Friday, April 8, 2011
Recent reports from the UK suggest that the only venomous snake found on the island nation is in serious trouble. Herpetologists from Natural England, Zoological Society of London (ZSL) and Oxford University have teamed up examine the status of the Adder. In the last decade it has declined, and surveys suggest a third of remaining adder populations may comprise fewer than ten adults, and likely results from degradation and fragmentation of habitat. Small populations, particularly in the English Midlands, are not capable of maintaining a healthy level of genetic diversity, which makes them less resilient to disease, and make them more susceptible to enetic defects, which in turn could lead to local extinctions. Dr Trent Garner, Senior Research Fellow at ZSL’s Institute of Zoology is quoted as saying, “Genetic diversity has been shown to be a key component for successful adder populations in Sweden and Hungary, but has yet to be studied in the UK. Our goal is to provide the first insights into how population size and isolation may be related to genetic diversity of the UK’s adders.” Jim Foster, herpetologist for Natural England, said, “With around a third of adder populations now restricted to isolated pockets of habitat, and with only a handful of snakes per site, they could be especially vulnerable. As we have seen with natterjack toads, populations that are small and isolated can start to decline purely through genetic effects. This ground-breaking study will see if adders are suffering a similar plight....Fortunately, if there are problems we still have time to deploy a number of conservation remedies. Habitat restoration and the creation of wildlife corridors will help get these snakes back on the move. We may even consider moving adders between populations, to artificially promote “gene flow” - although that carries risks and we’d need to look more closely at the genetics results before proceeding.” [Photo: The Adder, Vipera berus. Photo Credit: Marek Szczepanek].
Tobias Uller of Oxford University’s Department of Zoology agreed, saying, “When populations become small and isolated, with it comes the risk of expression of harmful genetic variants that normally remain ‘hidden’ in larger populations. Loss of genetic variation may also compromise the population’s ability to evolve – a problem that is particularly acute when habitats change rapidly or if a new disease emerges.”
The Adder is one of four reptiles species described as "widespread" because they are scattered over a large area in Britain. It can be found from the south-west England all the way north to Scotland. But this not dose not mean the species is abundant, within their large distribution, they are restricted to grassland, scrub and woodland edge, primarily on sandy soils.
In 2004, English Nature (now Natural England) surveyed naturalists around the country asking them to evaluate the health of Vipera berus populations, the results suggested "disturbance" was the greatest threat. A third of the populations were small (estimated as fewer than 10 adult snakes), and a third of the populations were isolated. Population declines and extinctions tended to be more frequent in small and isolated populations.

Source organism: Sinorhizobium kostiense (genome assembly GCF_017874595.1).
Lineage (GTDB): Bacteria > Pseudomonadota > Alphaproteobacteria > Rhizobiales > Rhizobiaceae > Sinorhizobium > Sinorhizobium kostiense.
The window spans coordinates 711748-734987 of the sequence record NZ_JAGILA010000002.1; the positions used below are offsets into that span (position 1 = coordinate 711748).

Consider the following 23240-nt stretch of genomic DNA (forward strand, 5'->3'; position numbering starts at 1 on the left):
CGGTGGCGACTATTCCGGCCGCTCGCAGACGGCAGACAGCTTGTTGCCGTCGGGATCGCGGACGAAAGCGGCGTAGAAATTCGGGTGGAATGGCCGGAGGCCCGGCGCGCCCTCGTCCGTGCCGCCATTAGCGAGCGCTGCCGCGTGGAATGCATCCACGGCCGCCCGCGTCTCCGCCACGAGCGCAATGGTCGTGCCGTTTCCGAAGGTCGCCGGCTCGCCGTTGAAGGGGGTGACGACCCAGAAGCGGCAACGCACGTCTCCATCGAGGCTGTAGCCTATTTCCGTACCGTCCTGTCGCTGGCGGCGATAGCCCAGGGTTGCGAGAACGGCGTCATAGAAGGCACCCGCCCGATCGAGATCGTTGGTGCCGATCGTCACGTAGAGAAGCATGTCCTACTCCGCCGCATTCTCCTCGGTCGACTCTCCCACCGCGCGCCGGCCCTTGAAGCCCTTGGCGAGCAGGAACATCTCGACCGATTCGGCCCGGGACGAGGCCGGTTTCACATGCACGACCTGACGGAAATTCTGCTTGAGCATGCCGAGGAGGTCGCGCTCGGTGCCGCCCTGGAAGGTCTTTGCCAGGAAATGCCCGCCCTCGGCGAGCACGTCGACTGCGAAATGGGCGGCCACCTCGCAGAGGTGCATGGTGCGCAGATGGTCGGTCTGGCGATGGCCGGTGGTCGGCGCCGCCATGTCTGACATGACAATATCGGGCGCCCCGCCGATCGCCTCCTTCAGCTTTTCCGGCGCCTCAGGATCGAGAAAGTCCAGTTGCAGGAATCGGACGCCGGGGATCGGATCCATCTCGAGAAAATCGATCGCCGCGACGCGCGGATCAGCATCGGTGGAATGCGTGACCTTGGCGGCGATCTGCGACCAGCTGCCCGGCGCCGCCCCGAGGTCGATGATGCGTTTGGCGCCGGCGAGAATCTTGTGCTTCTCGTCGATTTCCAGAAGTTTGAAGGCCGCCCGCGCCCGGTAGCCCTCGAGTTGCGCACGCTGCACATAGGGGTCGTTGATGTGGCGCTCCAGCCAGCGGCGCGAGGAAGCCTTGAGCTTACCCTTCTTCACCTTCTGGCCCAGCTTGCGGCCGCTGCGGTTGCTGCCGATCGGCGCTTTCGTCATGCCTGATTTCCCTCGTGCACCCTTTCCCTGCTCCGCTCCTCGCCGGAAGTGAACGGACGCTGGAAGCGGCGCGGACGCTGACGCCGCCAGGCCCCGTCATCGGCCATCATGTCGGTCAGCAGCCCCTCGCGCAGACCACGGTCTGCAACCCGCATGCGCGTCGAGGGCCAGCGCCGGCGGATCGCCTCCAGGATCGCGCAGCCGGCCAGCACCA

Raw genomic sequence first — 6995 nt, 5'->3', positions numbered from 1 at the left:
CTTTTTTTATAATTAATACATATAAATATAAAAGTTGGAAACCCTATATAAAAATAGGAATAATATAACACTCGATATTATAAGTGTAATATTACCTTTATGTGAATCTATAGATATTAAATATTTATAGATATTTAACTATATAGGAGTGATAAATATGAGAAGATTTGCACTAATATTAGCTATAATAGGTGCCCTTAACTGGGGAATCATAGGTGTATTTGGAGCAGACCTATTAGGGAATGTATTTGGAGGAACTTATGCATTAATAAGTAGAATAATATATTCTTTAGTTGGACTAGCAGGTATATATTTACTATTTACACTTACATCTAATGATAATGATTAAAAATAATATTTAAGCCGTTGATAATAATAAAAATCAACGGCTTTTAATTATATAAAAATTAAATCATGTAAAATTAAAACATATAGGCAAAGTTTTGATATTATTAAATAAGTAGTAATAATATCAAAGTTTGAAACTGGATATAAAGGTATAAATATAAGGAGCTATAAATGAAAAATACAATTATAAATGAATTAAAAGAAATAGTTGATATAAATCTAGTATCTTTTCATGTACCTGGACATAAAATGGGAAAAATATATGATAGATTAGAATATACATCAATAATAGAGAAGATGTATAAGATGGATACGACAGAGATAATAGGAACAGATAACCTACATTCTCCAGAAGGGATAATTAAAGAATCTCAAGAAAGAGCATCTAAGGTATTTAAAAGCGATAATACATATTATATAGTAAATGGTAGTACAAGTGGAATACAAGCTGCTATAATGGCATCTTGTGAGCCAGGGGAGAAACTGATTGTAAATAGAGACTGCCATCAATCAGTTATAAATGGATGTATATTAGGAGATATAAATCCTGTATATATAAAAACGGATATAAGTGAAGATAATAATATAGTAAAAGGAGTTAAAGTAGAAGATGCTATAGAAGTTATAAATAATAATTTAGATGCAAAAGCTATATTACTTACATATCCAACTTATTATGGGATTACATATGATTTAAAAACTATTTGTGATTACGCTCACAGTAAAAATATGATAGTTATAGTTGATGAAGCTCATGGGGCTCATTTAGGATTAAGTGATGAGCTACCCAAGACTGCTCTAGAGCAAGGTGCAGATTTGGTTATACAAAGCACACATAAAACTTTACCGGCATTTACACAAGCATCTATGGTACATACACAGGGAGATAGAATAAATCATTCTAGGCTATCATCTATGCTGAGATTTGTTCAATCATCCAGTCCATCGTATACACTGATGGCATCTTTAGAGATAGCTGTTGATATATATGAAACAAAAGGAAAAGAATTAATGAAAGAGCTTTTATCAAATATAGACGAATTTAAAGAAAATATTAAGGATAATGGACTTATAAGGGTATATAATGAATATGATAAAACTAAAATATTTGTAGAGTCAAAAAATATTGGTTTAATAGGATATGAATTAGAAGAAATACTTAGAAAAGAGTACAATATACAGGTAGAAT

Make the Adder Count, is a project encouraging local Adder conservation and long-term monitoring of populations, information from a small but dedicated band of Adder-watchers around the countrymay be able to alert conservationists of populations in trouble. Disturbance can have different causes. In some cases it is destruction of habitat, but the snakes are still being killed by humans. And, disturbance can also result from people visiting well-known adder sites.
Baker, J. 2011. Why we must make the adder count. guardian.co.uk
Surfbirds.com, April, 3, 2011.
Tuesday, March 22, 2011
The SwintonAdvertiser is carrying the following story. Follow the link and read the comments they are quite comical!
24,000 snakes, lizards and slow worms move in
HOUSANDS of adders, snakes and lizards have been released in a former Wiltshire military base.
The large-scale move has been organised by Environment Bank Limited, in Stratton Park House, Wanborough Road, and has taken place on a combined area of 264 hectares.
The company’s managing director, Robert Gillespie, said: “We would have preferred to have found a more local home for the reptiles.
“But in this instance these sites in Wiltshire were the only ones we could identify with an environment that is almost perfect from day one.”
To cope with the number of reptiles, the developers of the £1.5bn London Gateway port bought extra land for the trust.
Magz Knight, from the Wiltshire Wildlife Trust, said: “The area of land links up four of our neighbouring reserves, including Clattinger Farm, Oaksey Moor Farm Meadow, Swillbrook Lakes and Sandpool Farm.
“Before any translocation is done the receptor sites are checked because obviously you don’t want to bring a load of new reptiles in if there’s already a population there that is the maximum amount you should have for that kind of habitat."”
With both sites found to be suitable, more than 290 adders, 400 grass snakes, 17,000 common lizards and 6,000 slow worms have been captured by hand and transported in grass-lined boxes.
Mr Gillespie said said: “This is an ongoing process.
“We’ve got another three years of monitoring the reptiles in Wiltshire to go.
“But it’s been a great success – they all seem to have settled in very well and are breeding.”